“Tommy, get the growler,” Anne said to her eight-year old son. The boy took the pail off the icebox in the kitchen. His four-year-old brother, Bobby piped in, “Let me, let me!”
Swede with growler at the lake
Tommy turned the bucket over to his brother, and Anne went to the front window and watched the iceman’s cart rolling down York Avenue.
It was April 1933, spring’s early bloom, Anne needed fertilizer, and there was none better than fresh horse manure. Her plantings were her pride. In the summer, you could see the flash of color on the stone ledge from a block away. The four flower boxes stretched across both windows in a military row.
Bobby ran ahead of his brother down the stairs into the street. His mother leaned out the window and pointed to the target lying on the cobblestones. Not having a scoop, Bobby bent over and took one of his brother’s baseball cards out of his back pocket to act as his steam shovel.
Mom gave directions to her son.
“Too much, put half back.”
Tommy walked over to the German butcher’s window to stare at the hanging meats. On the avenue, there was only one parked car, the butcher’s delivery truck, and a debris container right in front of it. Distracted by his meat investigation, Tommy missed the delivery man slowly backing up to avoid hitting the container. The driver didn’t see the boy, and eased his rear bumper into Bobby who fell face first into the manure pile.
“Thomas, pick your brother up, and get up here, now!” Anne yelled as the truck pulled away.
Tommy ran over and lifted Bobby up and cleaned him best he could with a wet newspaper lying in the gutter.
“Wipe it off, wipe it off!” Bobby cried.
When they got upstairs, Anne whacked Tommy, “For not watching your brother,” then pulled Bobby by his one clean arm over to the washing sink where she took off his clothes and dropped them directly into the cast iron bathtub. After scrubbing Bobby and soaking the clothes, she moved the garments into a washing basin, and ran a fresh bath for Bobby and put him in.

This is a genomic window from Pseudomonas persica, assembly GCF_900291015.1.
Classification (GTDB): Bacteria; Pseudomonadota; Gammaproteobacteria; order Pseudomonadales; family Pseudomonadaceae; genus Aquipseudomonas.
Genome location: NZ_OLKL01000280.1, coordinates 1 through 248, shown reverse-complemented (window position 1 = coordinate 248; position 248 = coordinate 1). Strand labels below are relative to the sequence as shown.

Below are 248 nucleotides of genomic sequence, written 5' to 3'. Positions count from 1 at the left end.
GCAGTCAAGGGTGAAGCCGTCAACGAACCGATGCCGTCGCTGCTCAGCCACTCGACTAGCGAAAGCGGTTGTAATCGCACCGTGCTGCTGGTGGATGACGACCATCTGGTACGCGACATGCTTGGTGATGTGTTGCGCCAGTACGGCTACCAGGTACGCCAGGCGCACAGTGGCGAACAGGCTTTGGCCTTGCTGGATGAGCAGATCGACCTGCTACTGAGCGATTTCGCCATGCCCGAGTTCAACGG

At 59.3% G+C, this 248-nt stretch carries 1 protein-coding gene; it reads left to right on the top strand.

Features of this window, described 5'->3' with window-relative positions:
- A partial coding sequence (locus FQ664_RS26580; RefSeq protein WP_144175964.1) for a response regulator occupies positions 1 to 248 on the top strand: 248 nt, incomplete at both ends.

Anne took the bucket and walked through the rooms toward the front and the flower boxes. On the way, she passed Tommy and asked what he was doing.
“Reading a comic, Mom.”
Moving the soil around with her single gardening tool, Anne thought about her family.
The Pryors at the lake @ July 4, 1931
She adored the boys, but the man, Tom, was a different story. Her feelings for him, once positive and strong, had cracked into little compartments. His bravado and promises shrunk down to faithless words with no action. Right out of the orphanage at 16, he hated authority and fought ceaselessly with anyone who disagreed with anything he said including his bosses, co-workers, shopkeepers, girlfriends, and bartenders.
He drank the little money he made away, and developed chronic pneumonia that was more here, than gone. Soon he’d be on his way to the TB hospital, she thought. The older boy, Tommy, saw too much, lost affection for his father and stopped accepting his kisses. The father coddled the youngest boy because Bobby adored him, and he was too young to understand the misery in the home. Anne was tired, tired of being mistreated, tired of working two lousy jobs. What she saw the previous night, walking home at midnight crushed her - Tom pinning a young girl against the wall of the Webster library entrance, hungrily kissing her, and roaming his hands all over. Pressed against the door, he thought no one could see him, but she knew his profile, his stance, and the way he rolled his neck to ease his arthritic pain, and he was mauling this whore on the spot where they first met in 1921 when she was fourteen years old. She was furious, but also felt shame and regret. ‘Why didn’t I leave this man the first time he hit me?’
Tom was driving a cab, a job with no boss, but who knew how long that would last before he got bored or fell ill and went off to the sanatorium.
Finishing her chores, on her only day off, she went back to the kitchen, gave the bucket a half-assed wash, placed it on the icebox and began making dinner for the family.
Six o’clock, they heard Tom’s whistling in the hallway, he came in and turned up the volume on the Philco Baby Grand Console, the family’s one luxury item. The radio costs $50, and was well worth it. The only thing he and the missus agreed on these days. He looked at his wife, only 27 years old, still pretty but her eyes and spirits exhausted. He knew why. He felt guilt and shame but hid them behind a practiced smile.
Al Jolson sang “Sonny Boy,” and Tom joined in, he loved the song and gave the nickname to his oldest son. Tom kissed his wife on the forehead, his little boy on the lips and nodded toward his older boy and said, “Sonny, get the growler.”
Tommy went to the icebox and grabbed the bucket off the top.
“Here’s a nickel, go down to the tavern and tell em’ to fill ‘er up.”
Tommy liked going down to the “Old Timers” where the regulars treating him like a regular and he could grab half a cheese sandwich off the bar. Back in the apartment, he passed the bucket to his father. The growler tipped full with a frosty head of beer. Tom poured a glass for himself and took a long pull.
Anne, with her elbow on the table and her hand at her chin asked, “How’s that beer, Tom?”
“Pretty tasty. Want some?”
“No, it’s all yours.” Anne said, and the older boy covered his mouth hiding his smirk. It was an inside job.